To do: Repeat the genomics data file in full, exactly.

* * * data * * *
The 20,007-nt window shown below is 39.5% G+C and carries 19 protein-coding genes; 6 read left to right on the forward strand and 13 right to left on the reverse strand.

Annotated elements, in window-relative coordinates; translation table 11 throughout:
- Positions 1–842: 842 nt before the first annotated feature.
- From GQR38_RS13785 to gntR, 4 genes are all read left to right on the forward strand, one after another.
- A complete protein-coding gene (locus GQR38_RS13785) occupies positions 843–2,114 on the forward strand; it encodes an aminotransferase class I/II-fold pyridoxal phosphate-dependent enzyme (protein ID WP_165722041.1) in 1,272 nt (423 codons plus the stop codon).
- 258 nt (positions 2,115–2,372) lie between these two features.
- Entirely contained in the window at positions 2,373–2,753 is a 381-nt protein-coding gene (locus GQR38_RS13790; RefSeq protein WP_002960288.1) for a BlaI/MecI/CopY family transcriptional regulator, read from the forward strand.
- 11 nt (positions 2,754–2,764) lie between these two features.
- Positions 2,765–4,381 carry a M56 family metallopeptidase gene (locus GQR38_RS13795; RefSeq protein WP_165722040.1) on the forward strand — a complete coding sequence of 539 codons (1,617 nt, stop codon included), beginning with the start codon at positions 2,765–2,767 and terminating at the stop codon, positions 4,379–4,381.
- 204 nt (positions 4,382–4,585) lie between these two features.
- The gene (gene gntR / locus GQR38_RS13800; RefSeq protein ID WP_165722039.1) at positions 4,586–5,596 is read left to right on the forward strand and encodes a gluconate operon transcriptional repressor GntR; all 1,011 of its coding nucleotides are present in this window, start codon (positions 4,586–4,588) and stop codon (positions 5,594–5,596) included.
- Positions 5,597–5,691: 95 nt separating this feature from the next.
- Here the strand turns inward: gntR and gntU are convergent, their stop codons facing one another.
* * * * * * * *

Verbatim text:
The 20,007-nt window shown below is 39.5% G+C and carries 19 protein-coding genes; 6 read left to right on the forward strand and 13 right to left on the reverse strand.

Annotated elements, in window-relative coordinates; translation table 11 throughout:
- Positions 1–842: 842 nt before the first annotated feature.
- From GQR38_RS13785 to gntR, 4 genes are all read left to right on the forward strand, one after another.
- A complete protein-coding gene (locus GQR38_RS13785) occupies positions 843–2,114 on the forward strand; it encodes an aminotransferase class I/II-fold pyridoxal phosphate-dependent enzyme (protein ID WP_165722041.1) in 1,272 nt (423 codons plus the stop codon).
- 258 nt (positions 2,115–2,372) lie between these two features.
- Entirely contained in the window at positions 2,373–2,753 is a 381-nt protein-coding gene (locus GQR38_RS13790; RefSeq protein WP_002960288.1) for a BlaI/MecI/CopY family transcriptional regulator, read from the forward strand.
- 11 nt (positions 2,754–2,764) lie between these two features.
- Positions 2,765–4,381 carry a M56 family metallopeptidase gene (locus GQR38_RS13795; RefSeq protein WP_165722040.1) on the forward strand — a complete coding sequence of 539 codons (1,617 nt, stop codon included), beginning with the start codon at positions 2,765–2,767 and terminating at the stop codon, positions 4,379–4,381.
- 204 nt (positions 4,382–4,585) lie between these two features.
- The gene (gene gntR / locus GQR38_RS13800; RefSeq protein ID WP_165722039.1) at positions 4,586–5,596 is read left to right on the forward strand and encodes a gluconate operon transcriptional repressor GntR; all 1,011 of its coding nucleotides are present in this window, start codon (positions 4,586–4,588) and stop codon (positions 5,594–5,596) included.
- Positions 5,597–5,691: 95 nt separating this feature from the next.
- Here the strand turns inward: gntR and gntU are convergent, their stop codons facing one another.